Juli Inkster will captain the 2015 U.S. Solheim Cup team, and she’ll lead the same way she built her Hall of Famer career – with her heart.
“I’m not a huge number cruncher,” Inkster said. “I’m not going to pick a girl if she has more birdies on a par-3 than somebody I really want on the team.”
Inkster, 53, will try to end a two-Cup drought for the Americans, who lost for the first time on American soil last August in Colorado. The 2015 Solheim will be held for the time in Germany on Sept. 18-20 at St. Leon-Rot Golf Club.
Inkster, the winningest player in American team history, has 18½ points in nine Solheim Cup appearances. She also leads the way in singles victories with seven.
Inkster said she has no desire to compete in the next Solheim. She became the oldest player in Solheim history in 2011 at 51 years, 2 months and 30 days. She made even more history that year by becoming the first player to both compete in a Solheim Cup and serve as assistant captain.
The LET plans to announce its captain April 11 in Frankfurt, Germany.
Inkster, who wasn’t at Colorado Golf Club last summer, said it looked to her like the American team played too tight.
“It’s not rocket science,” Inkster said. “You just go over there and play some golf, and I think . . . believe me if they just play the way they should play, we’re going to have fun, and we’re going to win.”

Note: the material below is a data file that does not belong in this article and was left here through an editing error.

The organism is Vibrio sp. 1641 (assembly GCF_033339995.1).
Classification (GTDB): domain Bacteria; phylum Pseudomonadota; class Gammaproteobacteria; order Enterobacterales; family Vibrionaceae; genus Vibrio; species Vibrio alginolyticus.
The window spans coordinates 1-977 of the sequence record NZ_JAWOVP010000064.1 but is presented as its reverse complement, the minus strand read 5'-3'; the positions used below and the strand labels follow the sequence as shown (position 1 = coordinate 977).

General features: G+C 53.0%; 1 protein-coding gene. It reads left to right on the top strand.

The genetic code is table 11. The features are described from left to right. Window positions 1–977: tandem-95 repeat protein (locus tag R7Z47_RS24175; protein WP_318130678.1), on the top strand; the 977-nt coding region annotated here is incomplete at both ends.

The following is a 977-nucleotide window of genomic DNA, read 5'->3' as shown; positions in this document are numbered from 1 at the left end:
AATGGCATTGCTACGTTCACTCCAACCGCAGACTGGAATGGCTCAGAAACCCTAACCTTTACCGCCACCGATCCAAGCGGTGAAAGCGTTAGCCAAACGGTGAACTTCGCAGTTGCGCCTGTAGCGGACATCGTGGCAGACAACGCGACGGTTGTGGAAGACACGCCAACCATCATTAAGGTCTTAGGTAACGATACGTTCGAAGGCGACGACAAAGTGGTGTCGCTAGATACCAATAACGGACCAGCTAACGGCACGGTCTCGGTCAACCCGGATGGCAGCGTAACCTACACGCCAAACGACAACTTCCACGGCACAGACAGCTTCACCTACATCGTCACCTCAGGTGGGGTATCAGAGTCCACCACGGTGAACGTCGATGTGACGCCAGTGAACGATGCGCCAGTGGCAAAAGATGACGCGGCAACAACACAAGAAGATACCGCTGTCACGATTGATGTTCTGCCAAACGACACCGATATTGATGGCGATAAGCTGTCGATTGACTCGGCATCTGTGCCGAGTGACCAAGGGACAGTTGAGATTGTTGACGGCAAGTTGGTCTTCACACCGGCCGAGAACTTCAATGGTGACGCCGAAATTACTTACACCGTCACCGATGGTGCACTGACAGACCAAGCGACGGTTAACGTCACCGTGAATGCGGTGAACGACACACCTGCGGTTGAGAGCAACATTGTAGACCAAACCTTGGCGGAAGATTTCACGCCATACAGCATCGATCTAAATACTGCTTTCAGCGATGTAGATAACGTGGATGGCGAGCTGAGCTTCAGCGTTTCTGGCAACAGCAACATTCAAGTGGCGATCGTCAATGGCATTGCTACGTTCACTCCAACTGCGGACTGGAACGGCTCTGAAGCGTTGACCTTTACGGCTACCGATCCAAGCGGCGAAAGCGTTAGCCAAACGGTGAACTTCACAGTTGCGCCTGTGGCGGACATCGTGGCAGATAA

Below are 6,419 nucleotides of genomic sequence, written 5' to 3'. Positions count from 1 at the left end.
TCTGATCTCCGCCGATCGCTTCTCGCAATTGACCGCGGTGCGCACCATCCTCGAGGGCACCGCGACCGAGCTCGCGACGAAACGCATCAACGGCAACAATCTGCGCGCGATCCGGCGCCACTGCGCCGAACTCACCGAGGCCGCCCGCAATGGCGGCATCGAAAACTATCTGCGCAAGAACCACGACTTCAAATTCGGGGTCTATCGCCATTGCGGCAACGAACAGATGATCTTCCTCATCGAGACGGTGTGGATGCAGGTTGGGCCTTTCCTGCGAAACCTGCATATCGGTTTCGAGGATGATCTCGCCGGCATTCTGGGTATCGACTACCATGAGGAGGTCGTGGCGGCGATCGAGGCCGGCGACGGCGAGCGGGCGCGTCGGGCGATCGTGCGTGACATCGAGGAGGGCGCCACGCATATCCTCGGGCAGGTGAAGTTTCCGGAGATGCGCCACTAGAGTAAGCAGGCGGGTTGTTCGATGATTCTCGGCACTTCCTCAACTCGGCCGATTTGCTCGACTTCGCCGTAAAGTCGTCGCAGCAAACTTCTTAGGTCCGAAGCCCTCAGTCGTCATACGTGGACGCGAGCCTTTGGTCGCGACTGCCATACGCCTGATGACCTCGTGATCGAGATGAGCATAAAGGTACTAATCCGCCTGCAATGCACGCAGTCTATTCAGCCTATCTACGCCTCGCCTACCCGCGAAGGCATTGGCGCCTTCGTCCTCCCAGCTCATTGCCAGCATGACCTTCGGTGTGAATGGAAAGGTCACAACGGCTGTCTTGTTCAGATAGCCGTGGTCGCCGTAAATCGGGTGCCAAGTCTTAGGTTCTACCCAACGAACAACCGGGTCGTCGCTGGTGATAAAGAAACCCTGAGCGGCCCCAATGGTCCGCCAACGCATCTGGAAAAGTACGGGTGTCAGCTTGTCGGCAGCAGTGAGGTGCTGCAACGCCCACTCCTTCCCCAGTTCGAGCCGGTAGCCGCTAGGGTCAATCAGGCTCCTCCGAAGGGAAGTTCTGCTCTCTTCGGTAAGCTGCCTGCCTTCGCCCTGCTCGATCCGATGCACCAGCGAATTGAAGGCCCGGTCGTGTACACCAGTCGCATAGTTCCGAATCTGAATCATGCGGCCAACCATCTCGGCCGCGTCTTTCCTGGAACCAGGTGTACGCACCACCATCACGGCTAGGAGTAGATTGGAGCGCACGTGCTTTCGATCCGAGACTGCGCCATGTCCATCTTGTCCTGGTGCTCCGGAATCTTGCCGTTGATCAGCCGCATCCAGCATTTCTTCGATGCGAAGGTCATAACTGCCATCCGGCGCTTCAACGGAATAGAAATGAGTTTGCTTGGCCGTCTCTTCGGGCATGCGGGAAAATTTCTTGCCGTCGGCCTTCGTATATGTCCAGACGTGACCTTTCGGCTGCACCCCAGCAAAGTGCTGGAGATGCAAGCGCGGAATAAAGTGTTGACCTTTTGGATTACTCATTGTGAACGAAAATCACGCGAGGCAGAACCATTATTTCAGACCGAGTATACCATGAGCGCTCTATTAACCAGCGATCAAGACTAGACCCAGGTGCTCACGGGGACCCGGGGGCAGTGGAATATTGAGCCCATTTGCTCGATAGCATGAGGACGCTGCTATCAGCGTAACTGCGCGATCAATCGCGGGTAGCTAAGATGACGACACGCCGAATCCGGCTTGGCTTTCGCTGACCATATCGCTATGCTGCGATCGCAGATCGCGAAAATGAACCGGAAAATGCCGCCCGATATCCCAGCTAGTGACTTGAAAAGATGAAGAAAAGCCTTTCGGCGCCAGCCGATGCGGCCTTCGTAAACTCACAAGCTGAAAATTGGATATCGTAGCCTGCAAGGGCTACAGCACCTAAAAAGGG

Stacy Lewis, America’s top-ranked player, said Inkster’s presence on tour the last few years gives her an advantage over other recent captains. She knows the players and she knows their games.
“When we see all the highlight videos Solheim Cup week, Juli is in most of them,” Lewis said, “and she’s usually dancing around the green and having fun. I think that’s what she’s going to bring to this.”
Inkster named good friend Pat Hurst as her first assistant captain and isn’t sure whether or not she’ll add a second. Inkster and Hurst have been inseparable on tour for years, playing countless practice rounds together.
“She actually went to San Jose State on the Juli Inkster scholarship,” Inkster said. “I don’t think it helped her much, but what the heck.”
Inkster, nine years older than Hurst, said the first time they met, Pat said: “Thanks, Mrs. Inkster.”
Now the two moms will try to show a younger generation how it’s done overseas. Hurst, the more detail-oriented of the two, often takes longer to weigh the options before making a decision. Inkster said Hurst will be good at reining her in a little bit.
As for managing a team of 12 women, Inkster said their skills as parents should come in handy.
“No one wants to be micromanaged,” said Inkster, “and I don’t micromanage my kids. I’m not going to micromanage the team. I have a lot of respect for my kids, and I have a lot of respect for these girls here. They know what they’re doing. It’s not like (it’s) their first rodeo.”